12 March 2010

March 2010 LD22 Meeting

Last night I was fortunate to attend the Republican Legislative District 22 meeting again for the fourth time, and I got to hear from some very interesting speakers who are gearing up their campaign runs. The meeting was held at the Freestone Park Recreation Center in Gilbert, in a small community room which filled up rather quickly with district 22 members. After picking up the obligatory sheaf of papers for the meeting agenda, last meeting's minutes, flyers on upcoming events, and candidate literature, I went around to talk to people doing the petition signings, which is usually my favorite part of such gatherings: picking the brains of the other volunteers.

In attendance were Mesa City Councilman Scott Summers, LD22 House Candidate Brett Petillo, Fulton Brock from the Maricopa County Board of Supervisors, Superintendent of Public Schools Tom Horne, candidate for Maricopa County Attorney Bill Montgomery, and representatives from the No on Prop. 406 campaign and Jeff Smith for Congress (CD-6).

Once the meeting was called to order, the LD22 leadership performed an invocation and the Pledge of Allegiance before getting right down to business. First to speak was a man named Kevin Ross, one of the representatives regarding the No on Prop. 406 campaign and resident expert on the Gilbert "Ground Zero Anti-Tax Rally." The group, a TEA party movement (Taxed Enough Already):
is holding this rally to try and get the Arizona Legislature and Gilbert Town Council to stop hiking tax rates for Gilbert citizens (and, well, everyone else). If you are interested, though I won't be going since it's my father's birthday, the event is tomorrow, Saturday March 13, from 10am to 3pm at the Gilbert Municipal Center (50 E. Civic Center Drive in Gilbert). The event promises to be a very family-friendly affair including face painting, sign-making workshop and contest, tee-shirt design contest, and most importantly, little to no political speechmaking beyond Mr. Ross's promise to let J.D. Hayworth and Jan Brewer have the microphone if they showed up and chose to use that time. If any of my readers out there are going to attend, I would really enjoy hearing how it goes - post some comments on this blog about the event!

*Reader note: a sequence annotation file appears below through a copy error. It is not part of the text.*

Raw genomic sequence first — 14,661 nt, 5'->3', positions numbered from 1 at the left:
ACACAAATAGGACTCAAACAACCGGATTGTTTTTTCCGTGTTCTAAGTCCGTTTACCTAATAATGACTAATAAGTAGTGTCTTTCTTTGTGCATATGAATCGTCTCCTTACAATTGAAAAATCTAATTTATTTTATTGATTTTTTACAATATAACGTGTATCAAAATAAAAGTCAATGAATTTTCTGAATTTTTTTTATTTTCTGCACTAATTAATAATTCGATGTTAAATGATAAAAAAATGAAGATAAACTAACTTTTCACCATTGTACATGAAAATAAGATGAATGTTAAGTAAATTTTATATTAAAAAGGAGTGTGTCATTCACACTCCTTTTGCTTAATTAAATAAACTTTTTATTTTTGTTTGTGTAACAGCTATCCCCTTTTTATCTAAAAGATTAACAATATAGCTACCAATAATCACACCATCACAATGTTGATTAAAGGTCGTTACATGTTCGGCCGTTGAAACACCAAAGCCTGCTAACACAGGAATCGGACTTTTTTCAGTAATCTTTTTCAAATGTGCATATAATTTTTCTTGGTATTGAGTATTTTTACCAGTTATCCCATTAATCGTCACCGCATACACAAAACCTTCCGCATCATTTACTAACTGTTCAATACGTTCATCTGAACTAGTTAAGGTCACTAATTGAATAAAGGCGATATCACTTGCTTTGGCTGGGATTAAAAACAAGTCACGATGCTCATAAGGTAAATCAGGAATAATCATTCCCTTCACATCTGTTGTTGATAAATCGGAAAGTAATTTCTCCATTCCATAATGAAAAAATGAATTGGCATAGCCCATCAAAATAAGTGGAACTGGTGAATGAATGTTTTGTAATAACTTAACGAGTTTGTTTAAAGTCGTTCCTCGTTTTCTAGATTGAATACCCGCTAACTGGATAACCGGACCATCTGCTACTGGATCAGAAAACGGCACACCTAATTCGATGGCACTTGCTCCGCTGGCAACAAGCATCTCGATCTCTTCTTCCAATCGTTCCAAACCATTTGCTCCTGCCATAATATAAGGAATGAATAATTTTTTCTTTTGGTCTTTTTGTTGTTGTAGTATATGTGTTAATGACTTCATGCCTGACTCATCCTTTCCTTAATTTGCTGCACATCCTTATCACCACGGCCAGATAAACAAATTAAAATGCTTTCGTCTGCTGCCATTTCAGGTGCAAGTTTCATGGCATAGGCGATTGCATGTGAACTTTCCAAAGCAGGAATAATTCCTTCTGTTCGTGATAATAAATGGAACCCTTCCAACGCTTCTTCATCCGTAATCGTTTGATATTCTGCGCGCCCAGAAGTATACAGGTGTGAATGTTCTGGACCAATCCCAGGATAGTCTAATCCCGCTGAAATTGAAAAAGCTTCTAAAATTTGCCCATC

After Mr. Ross had finished, Supervisor Fulton Brock of the Maricopa County Board of Supervisors (MCBS) took the podium to speak about the new controversial courthouse towers that are being built for Maricopa County to alleviate some of the overcrowding going on in the judicial system here in the county. Other bloggers and news outlets have been talking about how the MCBS is wasting taxpayer money on building this new complex - lining it with marble, cherry wood, gold-plated this or that, individual courtrooms for each judge, etc. At the same time putting the taxpayers of Maricopa County into deeper debt.
However lavish that may sound, Supervisor Brock reassured the crowd that the building was being built with "sturdy materials... just right for high-volume public buildings." It's not going to be decked out in gold or marble, but it will include copper and other Arizona-y materials whose prices have dipped so low thanks to the recession that they are cost-effective right now. Most importantly, however, is the reassurance that Brock gave that the building is paid for. No debt incurred. He threw out some statistics on the little-known (see: paid attention to) fact that Maricopa County, despite being larger than 12 states in the Union, has no debt.

Sup. Brock also took some time to answer questions, one of which I thought was important to mention: centralization of the court system. There was talk in recent months of the County closing down the East Valley branch of the court system to save money, and piling that caseload on to the already overcrowded downtown court complex. By building this new tower, the County Board expects to move all the criminal cases to downtown and centralize them while leaving the East Valley Courthouse open to deal with purely civil cases. They're not closing it, they're trying to streamline it by not tying up the court here in this part of town with hefty crimial suits and by not making civil suit victims drive all the way into downtown every day for their day in court. Good plan? Well, according to Bill Montgomery, he's not too crazy about centralizing things, but we'll all wait and see if things work themselves out.